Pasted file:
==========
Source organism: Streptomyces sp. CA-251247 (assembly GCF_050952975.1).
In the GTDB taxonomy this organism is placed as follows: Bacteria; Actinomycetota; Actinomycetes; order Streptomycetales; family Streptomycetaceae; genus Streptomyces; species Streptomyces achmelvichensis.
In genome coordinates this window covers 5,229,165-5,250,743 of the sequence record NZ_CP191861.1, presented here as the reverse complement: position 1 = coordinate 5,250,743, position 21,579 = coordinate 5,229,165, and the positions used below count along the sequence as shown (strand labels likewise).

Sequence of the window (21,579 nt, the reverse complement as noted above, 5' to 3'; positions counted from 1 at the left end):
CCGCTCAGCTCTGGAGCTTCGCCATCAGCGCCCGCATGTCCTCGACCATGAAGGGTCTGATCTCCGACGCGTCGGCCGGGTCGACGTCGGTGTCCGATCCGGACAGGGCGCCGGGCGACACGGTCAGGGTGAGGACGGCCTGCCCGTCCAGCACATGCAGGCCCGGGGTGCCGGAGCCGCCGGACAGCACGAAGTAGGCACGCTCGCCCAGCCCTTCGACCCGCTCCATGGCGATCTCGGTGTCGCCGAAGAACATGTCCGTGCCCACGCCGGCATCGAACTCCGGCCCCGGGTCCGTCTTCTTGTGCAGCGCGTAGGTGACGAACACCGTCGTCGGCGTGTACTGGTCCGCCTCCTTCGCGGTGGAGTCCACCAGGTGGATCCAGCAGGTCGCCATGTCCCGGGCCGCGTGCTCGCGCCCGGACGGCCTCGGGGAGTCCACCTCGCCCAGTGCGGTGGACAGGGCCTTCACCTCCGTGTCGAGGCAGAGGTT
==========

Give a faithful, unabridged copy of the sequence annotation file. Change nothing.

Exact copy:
Source organism: Streptomyces sp. CA-251247 (assembly GCF_050952975.1).
In the GTDB taxonomy this organism is placed as follows: Bacteria; Actinomycetota; Actinomycetes; order Streptomycetales; family Streptomycetaceae; genus Streptomyces; species Streptomyces achmelvichensis.
In genome coordinates this window covers 5,229,165-5,250,743 of the sequence record NZ_CP191861.1, presented here as the reverse complement: position 1 = coordinate 5,250,743, position 21,579 = coordinate 5,229,165, and the positions used below count along the sequence as shown (strand labels likewise).

Sequence of the window (21,579 nt, the reverse complement as noted above, 5' to 3'; positions counted from 1 at the left end):
CCGCTCAGCTCTGGAGCTTCGCCATCAGCGCCCGCATGTCCTCGACCATGAAGGGTCTGATCTCCGACGCGTCGGCCGGGTCGACGTCGGTGTCCGATCCGGACAGGGCGCCGGGCGACACGGTCAGGGTGAGGACGGCCTGCCCGTCCAGCACATGCAGGCCCGGGGTGCCGGAGCCGCCGGACAGCACGAAGTAGGCACGCTCGCCCAGCCCTTCGACCCGCTCCATGGCGATCTCGGTGTCGCCGAAGAACATGTCCGTGCCCACGCCGGCATCGAACTCCGGCCCCGGGTCCGTCTTCTTGTGCAGCGCGTAGGTGACGAACACCGTCGTCGGCGTGTACTGGTCCGCCTCCTTCGCGGTGGAGTCCACCAGGTGGATCCAGCAGGTCGCCATGTCCCGGGCCGCGTGCTCGCGCCCGGACGGCCTCGGGGAGTCCACCTCGCCCAGTGCGGTGGACAGGGCCTTCACCTCCGTGTCGAGGCAGAGGTT